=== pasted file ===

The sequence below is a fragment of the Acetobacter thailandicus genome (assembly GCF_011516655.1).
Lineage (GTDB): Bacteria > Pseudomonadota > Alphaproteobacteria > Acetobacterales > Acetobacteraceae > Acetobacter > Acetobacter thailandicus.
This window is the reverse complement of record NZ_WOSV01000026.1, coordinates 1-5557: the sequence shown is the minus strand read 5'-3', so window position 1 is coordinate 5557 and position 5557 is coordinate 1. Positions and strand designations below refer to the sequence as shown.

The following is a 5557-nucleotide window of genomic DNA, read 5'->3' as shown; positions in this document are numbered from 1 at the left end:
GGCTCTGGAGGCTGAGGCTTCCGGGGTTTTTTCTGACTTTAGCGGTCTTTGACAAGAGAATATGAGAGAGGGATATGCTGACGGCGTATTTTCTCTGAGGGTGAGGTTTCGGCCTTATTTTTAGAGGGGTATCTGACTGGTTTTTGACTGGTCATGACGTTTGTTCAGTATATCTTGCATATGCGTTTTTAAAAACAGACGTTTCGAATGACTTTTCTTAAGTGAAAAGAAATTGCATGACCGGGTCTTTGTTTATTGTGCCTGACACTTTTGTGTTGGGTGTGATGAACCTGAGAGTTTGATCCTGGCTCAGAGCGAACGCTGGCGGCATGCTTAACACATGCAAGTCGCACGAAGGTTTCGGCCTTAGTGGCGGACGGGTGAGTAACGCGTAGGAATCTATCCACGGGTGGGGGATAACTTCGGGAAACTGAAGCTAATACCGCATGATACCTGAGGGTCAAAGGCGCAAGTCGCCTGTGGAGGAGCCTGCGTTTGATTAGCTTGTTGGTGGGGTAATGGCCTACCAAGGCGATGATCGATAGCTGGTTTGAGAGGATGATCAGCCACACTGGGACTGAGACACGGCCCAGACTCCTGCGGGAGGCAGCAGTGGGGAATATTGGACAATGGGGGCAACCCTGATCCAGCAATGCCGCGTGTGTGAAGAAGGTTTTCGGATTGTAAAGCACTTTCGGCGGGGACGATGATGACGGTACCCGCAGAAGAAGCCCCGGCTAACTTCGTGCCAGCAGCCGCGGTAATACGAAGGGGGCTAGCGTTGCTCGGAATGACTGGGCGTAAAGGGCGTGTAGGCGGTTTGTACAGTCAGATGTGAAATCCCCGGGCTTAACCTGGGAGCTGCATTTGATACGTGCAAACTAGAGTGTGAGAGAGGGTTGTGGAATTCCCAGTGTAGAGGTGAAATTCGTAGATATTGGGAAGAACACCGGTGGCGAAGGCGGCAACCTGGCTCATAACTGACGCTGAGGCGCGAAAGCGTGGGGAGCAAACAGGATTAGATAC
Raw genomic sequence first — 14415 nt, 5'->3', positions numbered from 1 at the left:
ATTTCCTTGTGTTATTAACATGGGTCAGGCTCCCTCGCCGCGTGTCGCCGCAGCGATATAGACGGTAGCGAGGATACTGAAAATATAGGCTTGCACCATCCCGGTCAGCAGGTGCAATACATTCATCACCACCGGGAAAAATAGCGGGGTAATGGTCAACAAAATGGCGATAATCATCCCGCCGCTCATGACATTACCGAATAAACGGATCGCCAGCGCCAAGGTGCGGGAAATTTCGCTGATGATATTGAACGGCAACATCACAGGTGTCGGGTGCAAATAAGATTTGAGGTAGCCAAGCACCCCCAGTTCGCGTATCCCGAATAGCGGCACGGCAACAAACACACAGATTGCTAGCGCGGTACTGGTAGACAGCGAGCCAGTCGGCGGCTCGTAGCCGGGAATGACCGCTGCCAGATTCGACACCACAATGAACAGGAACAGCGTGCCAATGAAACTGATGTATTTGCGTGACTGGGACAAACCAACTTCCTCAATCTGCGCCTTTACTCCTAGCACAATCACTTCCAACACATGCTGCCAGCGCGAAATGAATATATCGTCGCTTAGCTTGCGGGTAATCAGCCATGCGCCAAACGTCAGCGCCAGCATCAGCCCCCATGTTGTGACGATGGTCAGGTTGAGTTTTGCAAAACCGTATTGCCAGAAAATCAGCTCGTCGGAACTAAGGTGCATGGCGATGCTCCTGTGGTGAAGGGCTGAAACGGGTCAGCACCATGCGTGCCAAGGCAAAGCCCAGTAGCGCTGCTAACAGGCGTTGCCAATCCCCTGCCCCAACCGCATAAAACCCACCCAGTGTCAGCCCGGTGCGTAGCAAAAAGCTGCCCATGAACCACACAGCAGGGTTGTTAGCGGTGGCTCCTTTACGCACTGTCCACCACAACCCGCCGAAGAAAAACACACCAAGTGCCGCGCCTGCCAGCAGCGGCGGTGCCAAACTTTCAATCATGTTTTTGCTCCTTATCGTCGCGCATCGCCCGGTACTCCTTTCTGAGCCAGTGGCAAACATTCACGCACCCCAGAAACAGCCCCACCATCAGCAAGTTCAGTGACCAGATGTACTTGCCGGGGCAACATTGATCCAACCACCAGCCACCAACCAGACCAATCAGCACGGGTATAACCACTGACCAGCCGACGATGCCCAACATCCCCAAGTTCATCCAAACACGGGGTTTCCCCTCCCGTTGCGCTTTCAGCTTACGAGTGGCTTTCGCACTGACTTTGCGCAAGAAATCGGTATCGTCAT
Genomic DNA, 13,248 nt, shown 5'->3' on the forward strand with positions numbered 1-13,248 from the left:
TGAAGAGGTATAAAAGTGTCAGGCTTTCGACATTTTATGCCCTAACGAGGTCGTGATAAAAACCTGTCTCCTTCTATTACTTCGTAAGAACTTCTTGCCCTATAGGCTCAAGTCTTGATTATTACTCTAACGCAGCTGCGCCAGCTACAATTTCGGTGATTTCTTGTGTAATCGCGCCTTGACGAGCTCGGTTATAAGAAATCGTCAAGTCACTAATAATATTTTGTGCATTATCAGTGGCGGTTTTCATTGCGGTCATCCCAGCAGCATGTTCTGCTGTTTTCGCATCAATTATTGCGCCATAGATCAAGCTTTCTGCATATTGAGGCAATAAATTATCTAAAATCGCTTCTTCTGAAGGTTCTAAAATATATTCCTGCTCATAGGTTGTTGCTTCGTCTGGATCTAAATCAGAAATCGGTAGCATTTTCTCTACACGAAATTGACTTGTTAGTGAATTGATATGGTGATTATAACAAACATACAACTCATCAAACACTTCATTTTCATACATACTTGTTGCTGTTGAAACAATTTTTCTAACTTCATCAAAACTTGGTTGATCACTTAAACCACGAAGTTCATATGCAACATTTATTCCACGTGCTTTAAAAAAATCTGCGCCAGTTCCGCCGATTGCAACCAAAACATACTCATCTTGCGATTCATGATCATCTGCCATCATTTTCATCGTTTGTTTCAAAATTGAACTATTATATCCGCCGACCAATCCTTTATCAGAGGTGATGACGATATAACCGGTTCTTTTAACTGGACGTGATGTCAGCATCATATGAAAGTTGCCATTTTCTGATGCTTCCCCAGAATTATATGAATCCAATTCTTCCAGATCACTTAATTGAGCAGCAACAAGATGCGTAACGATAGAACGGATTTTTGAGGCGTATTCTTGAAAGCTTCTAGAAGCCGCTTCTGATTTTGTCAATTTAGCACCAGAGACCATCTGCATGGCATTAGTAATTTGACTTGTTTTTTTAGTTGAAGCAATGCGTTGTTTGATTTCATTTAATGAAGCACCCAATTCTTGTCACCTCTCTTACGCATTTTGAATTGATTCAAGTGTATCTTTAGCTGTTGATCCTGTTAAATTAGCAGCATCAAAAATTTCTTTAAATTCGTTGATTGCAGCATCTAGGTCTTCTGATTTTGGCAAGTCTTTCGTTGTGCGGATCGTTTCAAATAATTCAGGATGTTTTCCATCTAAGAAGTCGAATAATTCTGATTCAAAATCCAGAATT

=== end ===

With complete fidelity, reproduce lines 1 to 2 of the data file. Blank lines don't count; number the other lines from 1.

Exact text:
The sequence below is a fragment of the Acetobacter thailandicus genome (assembly GCF_011516655.1).
Lineage (GTDB): Bacteria > Pseudomonadota > Alphaproteobacteria > Acetobacterales > Acetobacteraceae > Acetobacter > Acetobacter thailandicus.